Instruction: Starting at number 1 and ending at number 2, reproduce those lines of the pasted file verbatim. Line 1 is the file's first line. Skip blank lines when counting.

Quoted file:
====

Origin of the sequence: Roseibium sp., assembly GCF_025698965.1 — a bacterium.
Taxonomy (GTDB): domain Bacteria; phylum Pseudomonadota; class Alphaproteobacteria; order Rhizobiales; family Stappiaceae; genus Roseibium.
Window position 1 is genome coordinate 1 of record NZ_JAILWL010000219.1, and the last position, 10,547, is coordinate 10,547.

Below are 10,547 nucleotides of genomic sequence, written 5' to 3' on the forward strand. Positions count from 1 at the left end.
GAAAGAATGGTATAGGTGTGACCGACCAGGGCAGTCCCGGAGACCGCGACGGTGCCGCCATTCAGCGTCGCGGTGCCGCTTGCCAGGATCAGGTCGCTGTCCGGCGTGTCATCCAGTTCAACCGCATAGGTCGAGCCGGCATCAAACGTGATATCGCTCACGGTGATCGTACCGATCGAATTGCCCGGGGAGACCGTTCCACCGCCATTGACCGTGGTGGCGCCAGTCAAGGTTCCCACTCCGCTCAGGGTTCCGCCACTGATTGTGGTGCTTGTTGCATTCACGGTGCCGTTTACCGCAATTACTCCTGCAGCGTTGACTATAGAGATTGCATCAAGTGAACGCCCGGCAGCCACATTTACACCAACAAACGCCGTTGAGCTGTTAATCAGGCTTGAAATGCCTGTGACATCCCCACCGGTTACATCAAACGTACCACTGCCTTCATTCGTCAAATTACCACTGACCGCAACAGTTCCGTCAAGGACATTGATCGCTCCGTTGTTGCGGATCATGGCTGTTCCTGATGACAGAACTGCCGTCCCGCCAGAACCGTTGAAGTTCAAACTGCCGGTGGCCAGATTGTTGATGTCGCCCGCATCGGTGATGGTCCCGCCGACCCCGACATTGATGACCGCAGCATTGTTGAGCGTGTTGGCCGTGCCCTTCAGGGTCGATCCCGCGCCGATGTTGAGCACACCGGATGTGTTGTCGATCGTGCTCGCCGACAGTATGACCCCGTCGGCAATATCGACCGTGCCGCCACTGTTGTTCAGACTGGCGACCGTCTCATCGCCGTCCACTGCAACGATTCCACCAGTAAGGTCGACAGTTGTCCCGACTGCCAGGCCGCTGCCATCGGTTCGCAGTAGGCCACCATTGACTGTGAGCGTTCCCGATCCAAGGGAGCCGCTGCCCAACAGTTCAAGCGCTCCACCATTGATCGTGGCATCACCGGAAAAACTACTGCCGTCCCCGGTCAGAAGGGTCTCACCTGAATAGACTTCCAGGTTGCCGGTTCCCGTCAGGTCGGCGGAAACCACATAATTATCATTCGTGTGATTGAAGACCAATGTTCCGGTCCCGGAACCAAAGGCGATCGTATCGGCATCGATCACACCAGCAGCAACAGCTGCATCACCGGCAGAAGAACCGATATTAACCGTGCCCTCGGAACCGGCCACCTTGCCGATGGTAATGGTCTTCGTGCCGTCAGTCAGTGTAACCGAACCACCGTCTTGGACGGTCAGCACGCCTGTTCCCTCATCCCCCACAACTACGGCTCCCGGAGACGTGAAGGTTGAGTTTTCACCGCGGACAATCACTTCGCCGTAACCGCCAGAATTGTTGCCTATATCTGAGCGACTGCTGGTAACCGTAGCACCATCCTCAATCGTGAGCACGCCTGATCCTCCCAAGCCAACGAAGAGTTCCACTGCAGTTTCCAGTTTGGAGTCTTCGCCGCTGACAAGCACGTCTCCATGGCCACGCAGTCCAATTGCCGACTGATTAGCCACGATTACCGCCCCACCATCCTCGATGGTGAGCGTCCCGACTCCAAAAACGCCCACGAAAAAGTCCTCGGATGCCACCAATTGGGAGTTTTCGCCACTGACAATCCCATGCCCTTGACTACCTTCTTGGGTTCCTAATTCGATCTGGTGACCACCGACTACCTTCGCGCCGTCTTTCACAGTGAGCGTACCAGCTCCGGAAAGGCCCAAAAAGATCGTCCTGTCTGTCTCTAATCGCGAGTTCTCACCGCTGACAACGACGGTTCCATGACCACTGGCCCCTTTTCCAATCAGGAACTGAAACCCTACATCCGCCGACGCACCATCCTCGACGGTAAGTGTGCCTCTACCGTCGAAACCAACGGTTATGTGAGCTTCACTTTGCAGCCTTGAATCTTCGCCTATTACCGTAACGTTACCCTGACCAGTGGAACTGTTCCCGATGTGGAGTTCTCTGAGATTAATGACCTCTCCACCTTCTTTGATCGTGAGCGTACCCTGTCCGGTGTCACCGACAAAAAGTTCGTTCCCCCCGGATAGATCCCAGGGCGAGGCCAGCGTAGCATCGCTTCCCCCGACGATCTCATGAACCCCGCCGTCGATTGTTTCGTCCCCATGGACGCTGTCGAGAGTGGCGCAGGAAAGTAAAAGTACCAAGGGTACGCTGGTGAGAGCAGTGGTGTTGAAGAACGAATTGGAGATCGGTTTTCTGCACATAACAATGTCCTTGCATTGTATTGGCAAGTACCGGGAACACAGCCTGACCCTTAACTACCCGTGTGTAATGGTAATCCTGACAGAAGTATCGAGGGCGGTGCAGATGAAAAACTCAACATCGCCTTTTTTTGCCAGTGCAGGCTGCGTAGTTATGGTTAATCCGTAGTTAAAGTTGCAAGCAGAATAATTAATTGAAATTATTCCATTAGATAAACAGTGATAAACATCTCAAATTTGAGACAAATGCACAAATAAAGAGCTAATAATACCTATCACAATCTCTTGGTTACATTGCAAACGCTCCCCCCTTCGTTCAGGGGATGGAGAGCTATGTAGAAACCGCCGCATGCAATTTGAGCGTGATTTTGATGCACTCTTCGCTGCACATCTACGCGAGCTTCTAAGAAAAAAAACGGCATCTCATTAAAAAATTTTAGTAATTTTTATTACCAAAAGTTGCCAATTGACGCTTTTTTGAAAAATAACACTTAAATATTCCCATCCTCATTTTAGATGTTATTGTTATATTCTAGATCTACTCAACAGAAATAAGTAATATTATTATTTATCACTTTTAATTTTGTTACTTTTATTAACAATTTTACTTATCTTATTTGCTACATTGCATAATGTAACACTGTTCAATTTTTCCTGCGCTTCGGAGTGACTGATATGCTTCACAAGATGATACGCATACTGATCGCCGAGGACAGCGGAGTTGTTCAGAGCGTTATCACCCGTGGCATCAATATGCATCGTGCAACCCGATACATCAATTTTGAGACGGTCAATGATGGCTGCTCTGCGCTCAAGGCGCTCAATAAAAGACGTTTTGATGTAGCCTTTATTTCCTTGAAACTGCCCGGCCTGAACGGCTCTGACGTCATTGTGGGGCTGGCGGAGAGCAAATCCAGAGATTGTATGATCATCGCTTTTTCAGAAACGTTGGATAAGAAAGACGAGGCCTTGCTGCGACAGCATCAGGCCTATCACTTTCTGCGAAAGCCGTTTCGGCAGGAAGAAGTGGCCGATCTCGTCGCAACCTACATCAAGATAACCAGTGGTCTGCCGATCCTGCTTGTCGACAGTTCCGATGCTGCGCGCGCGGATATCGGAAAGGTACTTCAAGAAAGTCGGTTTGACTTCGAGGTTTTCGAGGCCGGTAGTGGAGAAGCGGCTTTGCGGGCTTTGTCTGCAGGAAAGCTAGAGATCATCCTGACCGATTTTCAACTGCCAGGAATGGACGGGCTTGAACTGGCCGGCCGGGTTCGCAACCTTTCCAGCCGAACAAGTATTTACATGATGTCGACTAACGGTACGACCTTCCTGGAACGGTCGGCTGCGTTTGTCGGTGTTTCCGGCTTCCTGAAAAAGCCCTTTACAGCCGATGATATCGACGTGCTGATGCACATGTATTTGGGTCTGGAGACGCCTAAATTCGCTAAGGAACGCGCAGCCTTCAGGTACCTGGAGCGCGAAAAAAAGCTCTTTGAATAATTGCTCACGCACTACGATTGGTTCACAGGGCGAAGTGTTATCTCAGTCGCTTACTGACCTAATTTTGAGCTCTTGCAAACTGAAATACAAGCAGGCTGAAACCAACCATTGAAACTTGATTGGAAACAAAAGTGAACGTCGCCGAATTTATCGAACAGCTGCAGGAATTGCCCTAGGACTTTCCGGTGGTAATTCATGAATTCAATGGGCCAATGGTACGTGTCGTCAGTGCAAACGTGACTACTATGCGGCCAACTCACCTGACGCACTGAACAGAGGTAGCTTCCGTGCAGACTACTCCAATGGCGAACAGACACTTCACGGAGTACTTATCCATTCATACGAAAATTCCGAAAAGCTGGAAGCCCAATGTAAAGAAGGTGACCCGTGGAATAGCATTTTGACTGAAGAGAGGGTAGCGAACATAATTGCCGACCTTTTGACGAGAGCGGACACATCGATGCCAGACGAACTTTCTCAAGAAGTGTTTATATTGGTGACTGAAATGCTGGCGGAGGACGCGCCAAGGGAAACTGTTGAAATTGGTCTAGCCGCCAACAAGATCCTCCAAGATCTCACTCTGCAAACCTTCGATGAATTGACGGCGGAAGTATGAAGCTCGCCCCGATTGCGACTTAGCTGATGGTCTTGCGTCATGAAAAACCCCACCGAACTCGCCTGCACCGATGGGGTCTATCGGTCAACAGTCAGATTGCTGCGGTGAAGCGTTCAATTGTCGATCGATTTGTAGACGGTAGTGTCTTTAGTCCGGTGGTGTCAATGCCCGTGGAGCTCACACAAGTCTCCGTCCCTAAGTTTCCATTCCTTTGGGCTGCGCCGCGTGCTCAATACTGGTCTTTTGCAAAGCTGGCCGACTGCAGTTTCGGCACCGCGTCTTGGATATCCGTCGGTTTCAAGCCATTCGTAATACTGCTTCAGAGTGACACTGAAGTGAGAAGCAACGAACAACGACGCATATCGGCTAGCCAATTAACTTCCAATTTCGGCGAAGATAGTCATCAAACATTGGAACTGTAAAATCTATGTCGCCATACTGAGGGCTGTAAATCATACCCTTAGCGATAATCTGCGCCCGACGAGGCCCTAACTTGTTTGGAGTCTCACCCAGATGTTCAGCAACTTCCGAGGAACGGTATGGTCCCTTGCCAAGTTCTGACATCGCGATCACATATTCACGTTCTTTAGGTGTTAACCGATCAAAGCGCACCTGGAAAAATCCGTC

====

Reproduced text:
Origin of the sequence: Roseibium sp., assembly GCF_025698965.1 — a bacterium.
Taxonomy (GTDB): domain Bacteria; phylum Pseudomonadota; class Alphaproteobacteria; order Rhizobiales; family Stappiaceae; genus Roseibium.